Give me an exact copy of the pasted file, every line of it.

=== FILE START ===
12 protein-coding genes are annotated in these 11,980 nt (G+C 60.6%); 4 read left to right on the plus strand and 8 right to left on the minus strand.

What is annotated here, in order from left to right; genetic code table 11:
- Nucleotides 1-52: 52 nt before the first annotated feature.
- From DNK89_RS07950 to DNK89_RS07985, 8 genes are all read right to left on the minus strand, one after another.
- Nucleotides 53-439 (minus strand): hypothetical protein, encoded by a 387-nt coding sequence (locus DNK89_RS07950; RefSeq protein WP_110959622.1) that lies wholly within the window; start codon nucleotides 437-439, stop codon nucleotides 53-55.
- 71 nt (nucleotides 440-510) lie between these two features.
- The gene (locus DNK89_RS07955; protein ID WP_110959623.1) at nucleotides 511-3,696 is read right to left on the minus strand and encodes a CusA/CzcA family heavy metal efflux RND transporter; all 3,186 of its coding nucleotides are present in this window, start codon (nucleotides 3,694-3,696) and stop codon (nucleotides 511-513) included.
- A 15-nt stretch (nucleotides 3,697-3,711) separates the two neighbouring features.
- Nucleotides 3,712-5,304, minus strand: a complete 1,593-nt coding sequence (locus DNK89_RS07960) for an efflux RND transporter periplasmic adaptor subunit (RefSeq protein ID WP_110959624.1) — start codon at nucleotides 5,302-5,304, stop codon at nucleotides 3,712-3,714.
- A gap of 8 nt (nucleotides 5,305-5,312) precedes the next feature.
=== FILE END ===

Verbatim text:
12 protein-coding genes are annotated in these 11,980 nt (G+C 60.6%); 4 read left to right on the plus strand and 8 right to left on the minus strand.

What is annotated here, in order from left to right; genetic code table 11:
- Nucleotides 1-52: 52 nt before the first annotated feature.
- From DNK89_RS07950 to DNK89_RS07985, 8 genes are all read right to left on the minus strand, one after another.
- Nucleotides 53-439 (minus strand): hypothetical protein, encoded by a 387-nt coding sequence (locus DNK89_RS07950; RefSeq protein WP_110959622.1) that lies wholly within the window; start codon nucleotides 437-439, stop codon nucleotides 53-55.
- 71 nt (nucleotides 440-510) lie between these two features.
- The gene (locus DNK89_RS07955; protein ID WP_110959623.1) at nucleotides 511-3,696 is read right to left on the minus strand and encodes a CusA/CzcA family heavy metal efflux RND transporter; all 3,186 of its coding nucleotides are present in this window, start codon (nucleotides 3,694-3,696) and stop codon (nucleotides 511-513) included.
- A 15-nt stretch (nucleotides 3,697-3,711) separates the two neighbouring features.
- Nucleotides 3,712-5,304, minus strand: a complete 1,593-nt coding sequence (locus DNK89_RS07960) for an efflux RND transporter periplasmic adaptor subunit (RefSeq protein ID WP_110959624.1) — start codon at nucleotides 5,302-5,304, stop codon at nucleotides 3,712-3,714.
- A gap of 8 nt (nucleotides 5,305-5,312) precedes the next feature.